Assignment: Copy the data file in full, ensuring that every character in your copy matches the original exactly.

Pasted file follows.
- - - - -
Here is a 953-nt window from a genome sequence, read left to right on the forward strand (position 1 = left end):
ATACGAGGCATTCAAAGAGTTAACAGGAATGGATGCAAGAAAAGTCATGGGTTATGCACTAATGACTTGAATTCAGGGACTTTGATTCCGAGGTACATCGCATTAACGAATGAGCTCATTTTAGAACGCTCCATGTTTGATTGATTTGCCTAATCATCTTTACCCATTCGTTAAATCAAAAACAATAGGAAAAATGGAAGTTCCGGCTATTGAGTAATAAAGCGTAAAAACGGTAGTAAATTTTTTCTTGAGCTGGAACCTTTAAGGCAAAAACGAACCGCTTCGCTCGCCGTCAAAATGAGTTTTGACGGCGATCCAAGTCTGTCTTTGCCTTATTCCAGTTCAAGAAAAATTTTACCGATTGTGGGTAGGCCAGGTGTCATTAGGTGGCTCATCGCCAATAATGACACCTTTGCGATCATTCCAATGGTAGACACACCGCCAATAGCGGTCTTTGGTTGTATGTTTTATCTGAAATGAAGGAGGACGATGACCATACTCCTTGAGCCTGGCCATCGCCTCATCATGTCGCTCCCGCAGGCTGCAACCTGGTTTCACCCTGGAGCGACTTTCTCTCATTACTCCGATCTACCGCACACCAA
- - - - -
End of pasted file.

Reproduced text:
Here is a 953-nt window from a genome sequence, read left to right on the forward strand (position 1 = left end):
ATACGAGGCATTCAAAGAGTTAACAGGAATGGATGCAAGAAAAGTCATGGGTTATGCACTAATGACTTGAATTCAGGGACTTTGATTCCGAGGTACATCGCATTAACGAATGAGCTCATTTTAGAACGCTCCATGTTTGATTGATTTGCCTAATCATCTTTACCCATTCGTTAAATCAAAAACAATAGGAAAAATGGAAGTTCCGGCTATTGAGTAATAAAGCGTAAAAACGGTAGTAAATTTTTTCTTGAGCTGGAACCTTTAAGGCAAAAACGAACCGCTTCGCTCGCCGTCAAAATGAGTTTTGACGGCGATCCAAGTCTGTCTTTGCCTTATTCCAGTTCAAGAAAAATTTTACCGATTGTGGGTAGGCCAGGTGTCATTAGGTGGCTCATCGCCAATAATGACACCTTTGCGATCATTCCAATGGTAGACACACCGCCAATAGCGGTCTTTGGTTGTATGTTTTATCTGAAATGAAGGAGGACGATGACCATACTCCTTGAGCCTGGCCATCGCCTCATCATGTCGCTCCCGCAGGCTGCAACCTGGTTTCACCCTGGAGCGACTTTCTCTCATTACTCCGATCTACCGCACACCAA